Just Transition

Just Transition is a framework developed by the trade union movement[1] to encompass a range of social interventions needed to secure workers' rights and livelihoods when economies are shifting to sustainable production, primarily combating climate change and protecting biodiversity.

Protestor in Melbourne calling for a just transition


Just Transition addresses this concern by promoting sustainable actions that help workers. Uniting social and climate justice by means of a Just Transition means to comply with demands for coal workers in coal-dependent developing regions who lack employment opportunities beyond coal;[2] fairness for workers in emerging economies that demand their share of the “industrialisation dividend”; fairness for those having to leave their homes as sea levels rise and engulf coastal regions and islands as a consequence of climate change; fairness for populations affected by the air pollution and broader environmental impacts of coal use.[3]


In the past years, a number of organizations have deployed the concept of a Just Transition with respect to environmental and/or climate justice.[4]

The term "just" has also been applied to concerns about ending war and building a peacetime economy.

The concept of Just Transition in moving towards a low‐carbon and climate‐resilient economy has later, in particular by trade unions, been used also in relation to digitalization.[5][6][7]

A just transition from coal is supported by the European Bank for Reconstruction and Development.[8]


At the 2015 United Nations Climate Change Conference in Paris, France, or COP 21, unions and just transition advocates convinced the Parties to include language regarding just transition and the creation of decent work in the Paris Agreement’s preamble.[9][10][11][12]

At the 2018 United Nations Climate Change Conference in Katowice, Poland, or COP 24, the Heads of State and Government adopted the Solidarity and Just Transition Silesia Declaration, highlighting the importance of just transition as mentioned in the Paris Agreement, the ILO's Guidelines, and the United Nations 2030 Agenda for Sustainable Development.[13] The Declaration encourages all relevant United Nations agencies to implement proceed with its implementation and consider the issue of just transition when drafting and implementing parties' Nationally Determined Contributions, or NDCs.[14][15][16]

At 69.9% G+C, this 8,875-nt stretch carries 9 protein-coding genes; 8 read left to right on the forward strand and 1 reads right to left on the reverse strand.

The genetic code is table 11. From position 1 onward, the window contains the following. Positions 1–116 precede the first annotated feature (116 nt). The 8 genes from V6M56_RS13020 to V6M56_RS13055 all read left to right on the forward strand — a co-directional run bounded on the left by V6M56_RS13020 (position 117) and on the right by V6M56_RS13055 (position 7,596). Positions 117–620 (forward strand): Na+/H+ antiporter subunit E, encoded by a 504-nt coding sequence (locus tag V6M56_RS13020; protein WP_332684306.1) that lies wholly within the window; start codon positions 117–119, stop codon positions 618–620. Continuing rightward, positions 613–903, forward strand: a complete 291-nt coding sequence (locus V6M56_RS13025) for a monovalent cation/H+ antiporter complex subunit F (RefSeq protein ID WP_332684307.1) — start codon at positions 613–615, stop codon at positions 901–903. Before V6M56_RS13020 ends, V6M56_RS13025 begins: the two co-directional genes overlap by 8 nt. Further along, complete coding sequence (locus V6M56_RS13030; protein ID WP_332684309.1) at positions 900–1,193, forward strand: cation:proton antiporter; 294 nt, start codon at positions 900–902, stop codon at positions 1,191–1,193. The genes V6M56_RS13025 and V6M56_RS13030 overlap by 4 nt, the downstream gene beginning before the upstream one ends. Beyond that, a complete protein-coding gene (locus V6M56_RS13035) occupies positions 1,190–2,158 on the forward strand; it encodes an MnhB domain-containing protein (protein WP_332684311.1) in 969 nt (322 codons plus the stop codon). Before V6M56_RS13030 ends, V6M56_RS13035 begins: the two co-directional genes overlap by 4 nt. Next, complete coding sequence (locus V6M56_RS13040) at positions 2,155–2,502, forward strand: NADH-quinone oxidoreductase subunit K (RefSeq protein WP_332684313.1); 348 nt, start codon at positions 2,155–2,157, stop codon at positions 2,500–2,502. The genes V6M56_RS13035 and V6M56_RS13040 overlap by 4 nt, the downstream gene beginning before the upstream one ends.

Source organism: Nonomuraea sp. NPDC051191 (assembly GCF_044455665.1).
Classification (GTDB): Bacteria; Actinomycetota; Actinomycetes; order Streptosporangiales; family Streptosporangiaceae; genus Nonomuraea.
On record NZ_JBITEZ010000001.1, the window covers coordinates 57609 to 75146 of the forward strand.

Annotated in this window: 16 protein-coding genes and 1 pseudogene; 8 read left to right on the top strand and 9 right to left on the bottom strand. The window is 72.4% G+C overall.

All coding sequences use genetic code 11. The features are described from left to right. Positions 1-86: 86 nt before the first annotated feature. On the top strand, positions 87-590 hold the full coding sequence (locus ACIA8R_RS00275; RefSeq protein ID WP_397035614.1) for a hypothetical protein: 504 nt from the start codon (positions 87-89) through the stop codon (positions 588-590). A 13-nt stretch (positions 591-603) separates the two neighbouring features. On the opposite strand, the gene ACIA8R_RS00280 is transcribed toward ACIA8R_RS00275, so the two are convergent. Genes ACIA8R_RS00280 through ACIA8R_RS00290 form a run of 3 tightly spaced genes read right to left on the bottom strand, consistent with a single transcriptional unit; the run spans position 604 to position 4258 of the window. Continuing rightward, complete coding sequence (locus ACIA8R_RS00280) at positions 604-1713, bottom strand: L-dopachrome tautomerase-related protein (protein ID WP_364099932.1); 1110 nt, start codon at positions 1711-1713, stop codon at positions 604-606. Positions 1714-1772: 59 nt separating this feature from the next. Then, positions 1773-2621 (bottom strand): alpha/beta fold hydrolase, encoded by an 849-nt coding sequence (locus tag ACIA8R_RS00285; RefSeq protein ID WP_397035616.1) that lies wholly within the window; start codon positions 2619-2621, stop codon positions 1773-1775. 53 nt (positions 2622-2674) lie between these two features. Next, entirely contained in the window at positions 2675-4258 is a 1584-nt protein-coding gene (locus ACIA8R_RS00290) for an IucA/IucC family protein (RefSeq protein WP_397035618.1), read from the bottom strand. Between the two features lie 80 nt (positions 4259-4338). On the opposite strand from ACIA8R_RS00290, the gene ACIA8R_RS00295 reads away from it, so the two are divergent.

The European Union has adopted Just Transition as a major part of their European Green Deal to help fossil fuel-dependent regions within the European Union to transition to a greener economy.[17]

The Green New Deal proposes just transition mechanisms for the United States.[3]


  1. ^ "Climate Frontlines Briefing - No Jobs on a Dead Planet" (PDF). International Trade Union Confederation. March 2015. Retrieved 27 March 2020.
  2. ^ "Just Transition Platform". European Commission - European Commission. Retrieved 19 August 2020.
  3. ^ a b Brecher, Jeremy (2019). "Making the Green New Deal Work for Workers". In These Times. Retrieved 2 May 2019.
  4. ^ "Mapping Just Transition(s) to a Low Carbon World" (PDF). UNRISD. December 2018.
  5. ^ "Eurocadres raises just transition in the pillar in summit". Eurocadres. 19 November 2017. Retrieved 23 February 2018.
  6. ^ "ETUC proposes east-west 'wage convergence alliance' and 'just transition' to EU leaders". 18 October 2017. Retrieved 23 February 2018.
  7. ^ "Towards a just transition for inclusive digitalisation". Institute of Development Studies (IDS). 9 March 2017. Retrieved 23 February 2018.
  8. ^ "The EBRD's just transition initiative". European Bank for Reconstruction and Development.
  9. ^ "Paris Agreement" (PDF). United Nations 2015. 2015.
  10. ^ Smith, Samantha (May 2017). "Just Transition" (PDF). International Trade Union Confederation. Retrieved 17 March 2020.
  11. ^ "What is the Paris Agreement?". UNFCCC. Retrieved 24 April 2020.
  12. ^ "Find out more about COP21". COP 21 Paris. Retrieved 24 April 2020.
  13. ^ "Solidarity and Just Transition Silesia Declaration" (PDF). COP 21 - Katowice 2018.
  14. ^ "Unions support Solidarity and Just Transition Silesia Declaration". ITUC. Retrieved 24 April 2020.
  15. ^ "Katowice Climate Conference". United Nations. Retrieved 24 April 2020.
  16. ^ "Nationally Determined Contributions (NDCs)". UNFCCC. Retrieved 24 April 2020.
  17. ^ "Financing the green transition: The European Green Deal Investment Plan and Just Transition Mechanism". ec.europa.eu. Retrieved 14 November 2020.

External linksEdit


  • Bell, Karen (2020), Working-Class Environmentalism: An Agenda for a Just and Fair Transition to Sustainability, London: Palgrave
  • Hampton, Paul (2015), Workers and Trade Unions for Climate Solidarity, London and New York: Routledge
  • Morena, Edouard, Dunja Krause and Dimitris Stevis (2020), Just Transitions: Social Justice in the Shift Towards a Low-Carbon World, London: Pluto
  • Räthzel, Nora and David Uzzell (2013), Trade Unions in the Green Economy: Working for the Environment, London and New York: Earthscan/Routledge